I-Team: Triangle Expressway requires repairs just 2 years after completion

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A dip ahead sign warns drivers of the problem

Just two years after its completion, repair work is set to begin on the Triangle Expressway next week. The road is dipping in two places because of dirt shifting underneath.

"The dirt around the tunnels has started to settle," said DOT Spokesperson Ginny Inman. "It's nothing out of the ordinary. It's pretty standard work."

The dirt was packed over empty pipes buried under the road to accommodate utilities for future growth.

"There are actually eight tunnels along the TriEx," Inman said. "Our crews have checked the other six and they don't seem to have any other issues."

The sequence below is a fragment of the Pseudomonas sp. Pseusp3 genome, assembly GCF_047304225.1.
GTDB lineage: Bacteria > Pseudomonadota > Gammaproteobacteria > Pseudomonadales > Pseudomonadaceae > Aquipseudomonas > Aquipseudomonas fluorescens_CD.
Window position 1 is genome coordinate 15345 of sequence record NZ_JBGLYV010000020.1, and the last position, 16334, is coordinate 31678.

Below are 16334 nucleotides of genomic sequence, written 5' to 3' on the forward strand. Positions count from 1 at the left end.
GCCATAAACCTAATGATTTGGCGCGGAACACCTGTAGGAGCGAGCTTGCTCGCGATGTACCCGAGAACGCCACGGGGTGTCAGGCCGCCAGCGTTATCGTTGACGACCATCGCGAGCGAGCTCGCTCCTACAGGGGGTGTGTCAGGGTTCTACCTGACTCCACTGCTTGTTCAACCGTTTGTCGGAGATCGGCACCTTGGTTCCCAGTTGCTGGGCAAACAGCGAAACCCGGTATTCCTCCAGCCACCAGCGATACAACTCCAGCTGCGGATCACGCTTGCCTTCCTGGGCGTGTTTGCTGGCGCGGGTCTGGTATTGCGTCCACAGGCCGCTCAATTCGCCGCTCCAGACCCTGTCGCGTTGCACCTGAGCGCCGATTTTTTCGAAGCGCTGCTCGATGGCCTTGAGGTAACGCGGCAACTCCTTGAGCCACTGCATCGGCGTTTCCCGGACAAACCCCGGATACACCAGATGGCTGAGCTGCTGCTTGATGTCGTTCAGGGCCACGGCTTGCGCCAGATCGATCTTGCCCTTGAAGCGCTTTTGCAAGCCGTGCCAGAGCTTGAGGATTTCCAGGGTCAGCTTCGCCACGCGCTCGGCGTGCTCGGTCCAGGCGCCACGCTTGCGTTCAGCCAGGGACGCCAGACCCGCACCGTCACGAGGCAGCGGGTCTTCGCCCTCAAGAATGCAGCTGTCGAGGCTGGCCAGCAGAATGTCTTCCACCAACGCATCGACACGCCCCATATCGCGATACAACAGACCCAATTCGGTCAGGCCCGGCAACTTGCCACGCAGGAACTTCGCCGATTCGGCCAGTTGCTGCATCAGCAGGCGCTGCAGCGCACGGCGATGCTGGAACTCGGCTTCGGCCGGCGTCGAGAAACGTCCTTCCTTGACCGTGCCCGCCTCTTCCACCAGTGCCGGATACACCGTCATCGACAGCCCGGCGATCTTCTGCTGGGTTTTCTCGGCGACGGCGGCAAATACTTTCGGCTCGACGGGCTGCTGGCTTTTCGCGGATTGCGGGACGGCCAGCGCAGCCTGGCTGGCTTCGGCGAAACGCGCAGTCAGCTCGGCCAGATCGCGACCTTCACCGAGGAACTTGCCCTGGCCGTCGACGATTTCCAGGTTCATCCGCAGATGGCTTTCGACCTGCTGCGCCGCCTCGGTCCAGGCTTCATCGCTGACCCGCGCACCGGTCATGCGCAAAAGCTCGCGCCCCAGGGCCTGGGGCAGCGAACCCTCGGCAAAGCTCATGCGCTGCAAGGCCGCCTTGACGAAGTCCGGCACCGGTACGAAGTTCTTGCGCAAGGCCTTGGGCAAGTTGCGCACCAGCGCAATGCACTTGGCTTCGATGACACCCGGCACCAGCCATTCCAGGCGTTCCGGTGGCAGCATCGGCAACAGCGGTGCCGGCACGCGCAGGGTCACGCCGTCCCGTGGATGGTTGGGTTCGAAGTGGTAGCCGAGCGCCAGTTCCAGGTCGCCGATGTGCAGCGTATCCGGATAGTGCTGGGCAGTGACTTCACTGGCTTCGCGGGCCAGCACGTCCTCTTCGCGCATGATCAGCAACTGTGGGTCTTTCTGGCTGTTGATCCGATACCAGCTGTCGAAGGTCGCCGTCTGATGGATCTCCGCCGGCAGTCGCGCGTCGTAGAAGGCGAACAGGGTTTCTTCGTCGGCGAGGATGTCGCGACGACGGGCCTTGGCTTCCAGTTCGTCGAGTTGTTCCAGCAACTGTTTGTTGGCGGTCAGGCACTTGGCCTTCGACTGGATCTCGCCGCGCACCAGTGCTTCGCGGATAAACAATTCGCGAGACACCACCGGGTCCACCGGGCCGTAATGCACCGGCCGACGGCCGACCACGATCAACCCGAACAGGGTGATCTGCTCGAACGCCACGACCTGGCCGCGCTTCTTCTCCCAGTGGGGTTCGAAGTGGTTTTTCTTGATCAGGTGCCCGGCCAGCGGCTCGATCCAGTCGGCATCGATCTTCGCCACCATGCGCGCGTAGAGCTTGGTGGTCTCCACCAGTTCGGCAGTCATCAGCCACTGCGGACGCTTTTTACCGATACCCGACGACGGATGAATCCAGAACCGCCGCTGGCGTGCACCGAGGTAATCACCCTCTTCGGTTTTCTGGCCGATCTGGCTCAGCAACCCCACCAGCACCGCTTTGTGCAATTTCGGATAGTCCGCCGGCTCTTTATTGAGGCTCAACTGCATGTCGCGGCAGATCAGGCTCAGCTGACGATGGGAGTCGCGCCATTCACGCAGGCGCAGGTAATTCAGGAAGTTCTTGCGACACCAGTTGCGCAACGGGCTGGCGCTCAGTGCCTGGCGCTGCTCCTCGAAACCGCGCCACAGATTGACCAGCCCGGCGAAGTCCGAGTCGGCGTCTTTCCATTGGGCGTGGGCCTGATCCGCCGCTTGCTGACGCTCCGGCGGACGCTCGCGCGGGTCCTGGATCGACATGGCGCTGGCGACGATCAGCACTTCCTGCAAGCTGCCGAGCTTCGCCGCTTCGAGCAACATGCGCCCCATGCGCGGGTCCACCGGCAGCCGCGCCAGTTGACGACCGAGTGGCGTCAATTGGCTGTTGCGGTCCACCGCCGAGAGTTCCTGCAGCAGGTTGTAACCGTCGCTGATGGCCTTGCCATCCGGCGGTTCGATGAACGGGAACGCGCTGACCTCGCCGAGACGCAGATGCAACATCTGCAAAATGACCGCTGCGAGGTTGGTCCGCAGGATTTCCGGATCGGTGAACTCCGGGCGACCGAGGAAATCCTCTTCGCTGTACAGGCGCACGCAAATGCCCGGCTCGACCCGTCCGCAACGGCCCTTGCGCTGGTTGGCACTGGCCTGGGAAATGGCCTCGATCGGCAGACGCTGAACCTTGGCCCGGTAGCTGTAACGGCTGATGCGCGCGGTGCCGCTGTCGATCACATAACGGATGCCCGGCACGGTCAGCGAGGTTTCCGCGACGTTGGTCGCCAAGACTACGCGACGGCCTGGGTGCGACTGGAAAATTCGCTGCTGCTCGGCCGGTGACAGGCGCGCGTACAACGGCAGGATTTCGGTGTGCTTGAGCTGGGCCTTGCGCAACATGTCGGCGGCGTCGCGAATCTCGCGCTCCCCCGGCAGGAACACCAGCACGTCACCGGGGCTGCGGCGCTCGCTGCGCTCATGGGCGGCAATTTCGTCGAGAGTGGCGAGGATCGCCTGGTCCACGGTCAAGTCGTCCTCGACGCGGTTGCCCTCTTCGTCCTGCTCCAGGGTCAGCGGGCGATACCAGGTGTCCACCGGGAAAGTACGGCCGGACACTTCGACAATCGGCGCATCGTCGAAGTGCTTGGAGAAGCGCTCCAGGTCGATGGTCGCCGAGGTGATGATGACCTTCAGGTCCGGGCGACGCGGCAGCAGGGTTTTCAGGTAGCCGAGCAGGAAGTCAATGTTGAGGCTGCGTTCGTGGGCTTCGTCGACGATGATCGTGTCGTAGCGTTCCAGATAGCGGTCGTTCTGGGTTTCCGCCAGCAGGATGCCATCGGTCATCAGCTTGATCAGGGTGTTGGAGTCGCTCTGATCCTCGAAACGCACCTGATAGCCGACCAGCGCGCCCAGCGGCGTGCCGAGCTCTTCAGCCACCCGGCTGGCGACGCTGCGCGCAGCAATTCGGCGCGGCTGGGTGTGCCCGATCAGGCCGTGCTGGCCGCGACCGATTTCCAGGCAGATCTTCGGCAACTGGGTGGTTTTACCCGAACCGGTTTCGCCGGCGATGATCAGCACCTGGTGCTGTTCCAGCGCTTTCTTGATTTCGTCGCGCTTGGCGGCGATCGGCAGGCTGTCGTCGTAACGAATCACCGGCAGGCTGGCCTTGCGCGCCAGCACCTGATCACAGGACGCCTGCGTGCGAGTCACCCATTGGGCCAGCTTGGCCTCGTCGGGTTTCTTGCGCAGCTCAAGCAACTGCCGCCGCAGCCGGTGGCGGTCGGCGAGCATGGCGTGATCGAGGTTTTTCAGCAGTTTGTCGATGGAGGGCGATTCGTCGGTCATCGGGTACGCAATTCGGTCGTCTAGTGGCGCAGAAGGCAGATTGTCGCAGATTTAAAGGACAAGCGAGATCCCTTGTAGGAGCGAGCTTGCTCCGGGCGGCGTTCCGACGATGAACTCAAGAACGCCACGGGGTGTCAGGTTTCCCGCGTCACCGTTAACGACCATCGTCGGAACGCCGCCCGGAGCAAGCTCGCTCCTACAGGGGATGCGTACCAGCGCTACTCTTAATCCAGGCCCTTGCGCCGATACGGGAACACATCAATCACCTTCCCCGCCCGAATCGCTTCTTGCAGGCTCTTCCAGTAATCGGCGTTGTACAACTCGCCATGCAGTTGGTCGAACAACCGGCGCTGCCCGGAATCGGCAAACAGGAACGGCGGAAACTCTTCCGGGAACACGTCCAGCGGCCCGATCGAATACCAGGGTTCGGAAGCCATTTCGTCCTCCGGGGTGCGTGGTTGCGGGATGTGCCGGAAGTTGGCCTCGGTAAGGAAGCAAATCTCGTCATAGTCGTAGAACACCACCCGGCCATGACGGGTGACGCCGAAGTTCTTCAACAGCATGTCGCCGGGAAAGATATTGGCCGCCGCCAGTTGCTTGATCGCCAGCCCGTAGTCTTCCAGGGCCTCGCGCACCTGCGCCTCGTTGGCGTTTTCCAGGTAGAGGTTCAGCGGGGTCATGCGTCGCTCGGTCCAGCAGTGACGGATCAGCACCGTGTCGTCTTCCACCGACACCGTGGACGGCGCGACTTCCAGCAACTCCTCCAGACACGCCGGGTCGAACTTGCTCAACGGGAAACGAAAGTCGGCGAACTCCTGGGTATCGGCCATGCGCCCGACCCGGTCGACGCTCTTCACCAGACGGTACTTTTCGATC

The pipes will ultimately protect telecommunications lines that cross under the Expressway but haven't been installed yet.

The idea is that the DOT won't have to dig up the road to put in the new lines, but they will have to dig up parts of it because of the pipes.

The road is buckling to the point where DOT workers installed "Dip Ahead" signs and cars do bounce over it.

Inman says there have been no accidents at either point in the road and says the work should take a few days to complete.

The cost? 100 to 200 thousand dollars. That's paid for with money from tolls and the original bond, not taxpayer money.

And the DOT tells us the road is paying off ahead of expectations.

Revenue in fiscal year 2015 was up $5.3 million dollars from its projection in 2009.

And in the fourth quarter of 2015, year-to-year daily ridership is up 18-29%, depending on the stretch of road you're looking at.

As for those pipes, when they'll start being used will depend on growth. But Inman says they're capped and buried and should be ready whenever they're needed.

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